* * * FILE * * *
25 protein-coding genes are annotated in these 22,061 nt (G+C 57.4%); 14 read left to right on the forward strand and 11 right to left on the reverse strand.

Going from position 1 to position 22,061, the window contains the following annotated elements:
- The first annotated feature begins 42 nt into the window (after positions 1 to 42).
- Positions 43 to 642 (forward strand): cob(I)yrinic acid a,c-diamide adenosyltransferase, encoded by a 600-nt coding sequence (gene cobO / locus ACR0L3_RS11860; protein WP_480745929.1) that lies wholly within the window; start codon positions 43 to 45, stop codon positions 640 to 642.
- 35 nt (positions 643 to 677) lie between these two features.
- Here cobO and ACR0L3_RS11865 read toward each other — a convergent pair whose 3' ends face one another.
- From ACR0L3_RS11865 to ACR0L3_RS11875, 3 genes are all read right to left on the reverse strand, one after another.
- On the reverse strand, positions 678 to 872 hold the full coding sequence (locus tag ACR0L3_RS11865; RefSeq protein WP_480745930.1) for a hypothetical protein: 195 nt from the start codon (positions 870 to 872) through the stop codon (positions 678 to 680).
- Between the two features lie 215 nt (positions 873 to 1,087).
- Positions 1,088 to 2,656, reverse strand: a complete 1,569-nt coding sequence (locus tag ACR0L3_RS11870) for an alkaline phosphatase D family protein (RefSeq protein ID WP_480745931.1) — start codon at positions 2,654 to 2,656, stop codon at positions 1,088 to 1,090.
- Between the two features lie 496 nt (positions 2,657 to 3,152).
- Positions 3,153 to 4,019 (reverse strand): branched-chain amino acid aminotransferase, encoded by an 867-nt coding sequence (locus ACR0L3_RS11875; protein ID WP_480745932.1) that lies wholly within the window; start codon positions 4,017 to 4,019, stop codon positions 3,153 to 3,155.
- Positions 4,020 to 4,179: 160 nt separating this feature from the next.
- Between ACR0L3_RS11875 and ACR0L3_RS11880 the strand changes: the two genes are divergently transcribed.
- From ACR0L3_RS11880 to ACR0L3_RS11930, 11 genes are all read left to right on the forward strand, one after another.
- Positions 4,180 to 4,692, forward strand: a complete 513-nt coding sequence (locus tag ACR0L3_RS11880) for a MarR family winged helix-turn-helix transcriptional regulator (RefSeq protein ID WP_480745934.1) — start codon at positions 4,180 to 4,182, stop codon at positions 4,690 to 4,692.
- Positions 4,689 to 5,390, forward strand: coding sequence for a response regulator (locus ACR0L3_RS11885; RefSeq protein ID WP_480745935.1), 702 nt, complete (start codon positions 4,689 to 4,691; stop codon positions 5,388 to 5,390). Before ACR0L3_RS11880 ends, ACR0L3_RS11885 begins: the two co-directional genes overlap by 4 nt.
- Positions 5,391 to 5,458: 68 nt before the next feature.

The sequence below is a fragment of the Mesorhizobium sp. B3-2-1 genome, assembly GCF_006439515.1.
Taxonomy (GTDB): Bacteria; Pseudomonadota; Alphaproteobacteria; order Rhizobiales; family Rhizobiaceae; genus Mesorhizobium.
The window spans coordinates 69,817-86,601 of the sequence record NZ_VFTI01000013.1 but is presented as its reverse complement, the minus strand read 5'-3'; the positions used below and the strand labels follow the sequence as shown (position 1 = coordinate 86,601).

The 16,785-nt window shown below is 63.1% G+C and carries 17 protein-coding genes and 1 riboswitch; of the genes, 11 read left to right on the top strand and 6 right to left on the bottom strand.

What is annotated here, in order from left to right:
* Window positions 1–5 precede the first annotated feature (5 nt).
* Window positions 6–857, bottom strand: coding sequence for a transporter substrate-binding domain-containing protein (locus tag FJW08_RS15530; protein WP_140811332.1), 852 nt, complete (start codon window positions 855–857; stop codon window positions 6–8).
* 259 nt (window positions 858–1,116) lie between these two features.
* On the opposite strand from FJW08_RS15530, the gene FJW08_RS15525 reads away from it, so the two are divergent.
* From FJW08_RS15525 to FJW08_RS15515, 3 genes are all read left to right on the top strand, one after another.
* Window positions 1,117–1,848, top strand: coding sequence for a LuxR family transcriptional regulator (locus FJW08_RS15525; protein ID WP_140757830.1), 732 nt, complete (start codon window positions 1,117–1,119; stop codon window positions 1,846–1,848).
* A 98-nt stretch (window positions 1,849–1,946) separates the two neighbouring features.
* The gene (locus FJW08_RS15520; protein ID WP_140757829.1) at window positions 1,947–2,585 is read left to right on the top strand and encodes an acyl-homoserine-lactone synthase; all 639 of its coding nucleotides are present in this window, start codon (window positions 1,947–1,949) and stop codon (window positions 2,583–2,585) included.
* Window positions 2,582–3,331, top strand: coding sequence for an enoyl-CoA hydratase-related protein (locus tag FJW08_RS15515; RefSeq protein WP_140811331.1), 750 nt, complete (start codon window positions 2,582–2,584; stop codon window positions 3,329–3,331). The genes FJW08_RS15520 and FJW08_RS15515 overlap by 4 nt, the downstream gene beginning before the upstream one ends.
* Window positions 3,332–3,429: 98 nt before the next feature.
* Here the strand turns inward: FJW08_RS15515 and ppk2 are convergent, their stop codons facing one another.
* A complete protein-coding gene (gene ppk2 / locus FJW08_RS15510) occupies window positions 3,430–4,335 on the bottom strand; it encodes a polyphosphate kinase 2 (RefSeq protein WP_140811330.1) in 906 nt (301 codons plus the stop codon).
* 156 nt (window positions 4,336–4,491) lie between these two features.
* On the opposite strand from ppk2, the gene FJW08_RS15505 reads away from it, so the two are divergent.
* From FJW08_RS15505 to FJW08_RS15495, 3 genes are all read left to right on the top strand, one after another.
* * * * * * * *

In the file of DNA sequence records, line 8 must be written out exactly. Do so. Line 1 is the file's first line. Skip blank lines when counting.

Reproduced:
- On the reverse strand, positions 678 to 872 hold the full coding sequence (locus tag ACR0L3_RS11865; RefSeq protein WP_480745930.1) for a hypothetical protein: 195 nt from the start codon (positions 870 to 872) through the stop codon (positions 678 to 680).